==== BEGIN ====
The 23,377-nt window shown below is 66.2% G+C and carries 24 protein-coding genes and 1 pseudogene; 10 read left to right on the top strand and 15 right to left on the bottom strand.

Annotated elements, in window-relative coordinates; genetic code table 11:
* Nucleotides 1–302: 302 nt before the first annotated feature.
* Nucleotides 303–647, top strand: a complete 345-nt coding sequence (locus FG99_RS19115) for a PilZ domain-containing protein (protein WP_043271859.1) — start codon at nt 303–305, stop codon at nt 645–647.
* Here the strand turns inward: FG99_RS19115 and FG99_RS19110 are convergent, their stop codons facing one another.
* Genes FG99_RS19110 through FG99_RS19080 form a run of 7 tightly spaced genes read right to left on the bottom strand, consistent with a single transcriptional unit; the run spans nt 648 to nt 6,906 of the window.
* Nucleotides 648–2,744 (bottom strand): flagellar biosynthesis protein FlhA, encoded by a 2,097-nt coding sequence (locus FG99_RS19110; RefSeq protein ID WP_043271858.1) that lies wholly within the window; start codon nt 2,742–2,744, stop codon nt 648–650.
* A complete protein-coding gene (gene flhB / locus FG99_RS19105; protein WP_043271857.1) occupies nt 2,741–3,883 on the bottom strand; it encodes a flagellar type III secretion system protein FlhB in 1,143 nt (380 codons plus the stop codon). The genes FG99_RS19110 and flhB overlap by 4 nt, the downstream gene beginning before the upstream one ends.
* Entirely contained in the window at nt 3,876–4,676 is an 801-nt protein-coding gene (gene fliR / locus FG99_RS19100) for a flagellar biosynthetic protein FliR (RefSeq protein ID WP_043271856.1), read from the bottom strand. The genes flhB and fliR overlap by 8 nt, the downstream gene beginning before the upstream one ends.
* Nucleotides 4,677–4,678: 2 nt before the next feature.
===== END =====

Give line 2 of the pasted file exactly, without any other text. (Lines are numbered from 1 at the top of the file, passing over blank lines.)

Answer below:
Annotated elements, in window-relative coordinates; genetic code table 11: